Today we continue with the history of the Qing population explosion, but this time from a demographic angle. I begin the class with a brief review of the concepts and measures of the field of demography, something that should be part of everyone's general education, but isn't. I will show how population growth is best understood as a micro-macro interaction. Against this background, we can look the past and future of China's population, paying particular attention to the two periods of relatively rapid population growth in China: a near tripling during the Qing Dynasty and another near-tripling from 1950 to the present.
What is more difficult is uncovering the individual behavior behind these trends. There has been a huge dispute about Chinese fertility behavior, starting with the assertions originally made in book one of Thomas Malthus's Essay on the Principle of Population. For our purposes here, the best thing is for you to read Fertility," chapter 6, and "System," chapter 7 from James Z. Lee and Wang Feng, One Quarter of Humanity, and then read about the dispute arising from this book.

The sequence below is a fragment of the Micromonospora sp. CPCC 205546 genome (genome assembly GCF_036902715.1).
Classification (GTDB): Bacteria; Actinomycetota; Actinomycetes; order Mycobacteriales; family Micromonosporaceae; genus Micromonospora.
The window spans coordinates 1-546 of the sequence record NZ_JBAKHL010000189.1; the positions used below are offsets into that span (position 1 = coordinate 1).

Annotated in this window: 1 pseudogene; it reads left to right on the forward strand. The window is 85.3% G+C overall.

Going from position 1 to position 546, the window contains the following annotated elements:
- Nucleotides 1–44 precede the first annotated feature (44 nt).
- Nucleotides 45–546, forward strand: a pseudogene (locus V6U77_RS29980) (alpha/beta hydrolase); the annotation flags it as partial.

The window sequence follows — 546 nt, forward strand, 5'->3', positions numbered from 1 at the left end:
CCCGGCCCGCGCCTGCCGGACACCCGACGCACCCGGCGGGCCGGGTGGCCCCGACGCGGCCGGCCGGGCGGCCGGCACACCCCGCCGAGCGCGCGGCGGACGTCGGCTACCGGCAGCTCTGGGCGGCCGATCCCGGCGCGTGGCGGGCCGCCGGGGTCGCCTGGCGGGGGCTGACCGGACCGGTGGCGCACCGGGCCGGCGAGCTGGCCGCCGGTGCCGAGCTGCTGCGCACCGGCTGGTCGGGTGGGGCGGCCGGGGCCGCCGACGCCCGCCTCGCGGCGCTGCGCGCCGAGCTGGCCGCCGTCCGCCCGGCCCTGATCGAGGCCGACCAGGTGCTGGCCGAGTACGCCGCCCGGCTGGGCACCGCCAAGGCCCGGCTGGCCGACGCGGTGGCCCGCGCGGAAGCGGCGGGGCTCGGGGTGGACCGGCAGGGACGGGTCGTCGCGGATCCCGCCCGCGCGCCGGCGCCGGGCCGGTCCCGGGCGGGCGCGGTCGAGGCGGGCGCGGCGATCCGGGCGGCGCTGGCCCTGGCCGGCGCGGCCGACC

In the second part of the class, we debate the issues raised in the dispute of Wolf vs. Lee, Campbell, and Wang, and talk about how population and fertility fit into the ecosystems of traditional China at a micro and macro level.
After reading the works by Malthus and by Lee, Campbell, and Wang, and before midnight on Monday, April 25, please post 200+ words on how you think the Qing empire was able to triple its population between 1650 and 1850, without expanding the intensive core zone or improving its agricultural technology.